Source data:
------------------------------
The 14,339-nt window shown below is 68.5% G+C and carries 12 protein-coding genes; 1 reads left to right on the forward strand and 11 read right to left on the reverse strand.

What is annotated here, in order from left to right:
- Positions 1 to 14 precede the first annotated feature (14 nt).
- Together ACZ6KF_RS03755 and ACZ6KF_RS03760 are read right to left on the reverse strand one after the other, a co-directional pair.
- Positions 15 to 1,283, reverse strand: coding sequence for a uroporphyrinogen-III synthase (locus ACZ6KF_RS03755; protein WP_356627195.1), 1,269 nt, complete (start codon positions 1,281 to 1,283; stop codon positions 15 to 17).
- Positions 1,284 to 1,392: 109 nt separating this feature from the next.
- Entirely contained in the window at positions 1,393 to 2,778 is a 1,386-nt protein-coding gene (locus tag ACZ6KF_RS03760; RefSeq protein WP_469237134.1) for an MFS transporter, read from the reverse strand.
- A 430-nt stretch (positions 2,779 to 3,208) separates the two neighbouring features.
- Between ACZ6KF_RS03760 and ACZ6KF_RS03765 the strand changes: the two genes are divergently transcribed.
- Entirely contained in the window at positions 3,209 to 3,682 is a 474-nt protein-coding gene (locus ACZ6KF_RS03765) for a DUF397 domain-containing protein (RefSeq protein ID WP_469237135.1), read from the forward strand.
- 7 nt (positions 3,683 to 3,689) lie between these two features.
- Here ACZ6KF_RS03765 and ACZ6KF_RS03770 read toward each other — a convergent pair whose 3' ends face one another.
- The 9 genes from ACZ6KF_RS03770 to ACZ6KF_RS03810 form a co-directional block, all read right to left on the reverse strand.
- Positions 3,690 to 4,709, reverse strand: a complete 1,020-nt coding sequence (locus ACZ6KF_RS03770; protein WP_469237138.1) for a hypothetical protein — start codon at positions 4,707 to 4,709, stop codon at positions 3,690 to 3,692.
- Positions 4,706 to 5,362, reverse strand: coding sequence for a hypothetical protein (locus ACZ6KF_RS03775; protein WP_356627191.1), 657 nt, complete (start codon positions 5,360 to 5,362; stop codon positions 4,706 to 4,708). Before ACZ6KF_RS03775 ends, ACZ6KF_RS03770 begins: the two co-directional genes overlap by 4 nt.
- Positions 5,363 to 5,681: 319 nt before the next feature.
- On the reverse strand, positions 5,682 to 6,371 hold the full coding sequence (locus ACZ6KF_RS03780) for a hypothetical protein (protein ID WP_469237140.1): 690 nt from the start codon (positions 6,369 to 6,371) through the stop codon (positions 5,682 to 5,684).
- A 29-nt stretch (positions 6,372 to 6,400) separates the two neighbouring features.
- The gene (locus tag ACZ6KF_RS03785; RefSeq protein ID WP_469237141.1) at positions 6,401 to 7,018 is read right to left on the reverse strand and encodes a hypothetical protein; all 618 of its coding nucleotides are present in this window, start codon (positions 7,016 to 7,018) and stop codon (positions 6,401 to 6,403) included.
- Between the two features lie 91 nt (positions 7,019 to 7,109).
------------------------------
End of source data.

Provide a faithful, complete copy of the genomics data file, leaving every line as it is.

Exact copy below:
The 14,339-nt window shown below is 68.5% G+C and carries 12 protein-coding genes; 1 reads left to right on the forward strand and 11 read right to left on the reverse strand.

What is annotated here, in order from left to right:
- Positions 1 to 14 precede the first annotated feature (14 nt).
- Together ACZ6KF_RS03755 and ACZ6KF_RS03760 are read right to left on the reverse strand one after the other, a co-directional pair.
- Positions 15 to 1,283, reverse strand: coding sequence for a uroporphyrinogen-III synthase (locus ACZ6KF_RS03755; protein WP_356627195.1), 1,269 nt, complete (start codon positions 1,281 to 1,283; stop codon positions 15 to 17).
- Positions 1,284 to 1,392: 109 nt separating this feature from the next.
- Entirely contained in the window at positions 1,393 to 2,778 is a 1,386-nt protein-coding gene (locus tag ACZ6KF_RS03760; RefSeq protein WP_469237134.1) for an MFS transporter, read from the reverse strand.
- A 430-nt stretch (positions 2,779 to 3,208) separates the two neighbouring features.
- Between ACZ6KF_RS03760 and ACZ6KF_RS03765 the strand changes: the two genes are divergently transcribed.
- Entirely contained in the window at positions 3,209 to 3,682 is a 474-nt protein-coding gene (locus ACZ6KF_RS03765) for a DUF397 domain-containing protein (RefSeq protein ID WP_469237135.1), read from the forward strand.
- 7 nt (positions 3,683 to 3,689) lie between these two features.
- Here ACZ6KF_RS03765 and ACZ6KF_RS03770 read toward each other — a convergent pair whose 3' ends face one another.
- The 9 genes from ACZ6KF_RS03770 to ACZ6KF_RS03810 form a co-directional block, all read right to left on the reverse strand.
- Positions 3,690 to 4,709, reverse strand: a complete 1,020-nt coding sequence (locus ACZ6KF_RS03770; protein WP_469237138.1) for a hypothetical protein — start codon at positions 4,707 to 4,709, stop codon at positions 3,690 to 3,692.
- Positions 4,706 to 5,362, reverse strand: coding sequence for a hypothetical protein (locus ACZ6KF_RS03775; protein WP_356627191.1), 657 nt, complete (start codon positions 5,360 to 5,362; stop codon positions 4,706 to 4,708). Before ACZ6KF_RS03775 ends, ACZ6KF_RS03770 begins: the two co-directional genes overlap by 4 nt.
- Positions 5,363 to 5,681: 319 nt before the next feature.
- On the reverse strand, positions 5,682 to 6,371 hold the full coding sequence (locus ACZ6KF_RS03780) for a hypothetical protein (protein ID WP_469237140.1): 690 nt from the start codon (positions 6,369 to 6,371) through the stop codon (positions 5,682 to 5,684).
- A 29-nt stretch (positions 6,372 to 6,400) separates the two neighbouring features.
- The gene (locus tag ACZ6KF_RS03785; RefSeq protein ID WP_469237141.1) at positions 6,401 to 7,018 is read right to left on the reverse strand and encodes a hypothetical protein; all 618 of its coding nucleotides are present in this window, start codon (positions 7,016 to 7,018) and stop codon (positions 6,401 to 6,403) included.
- Between the two features lie 91 nt (positions 7,019 to 7,109).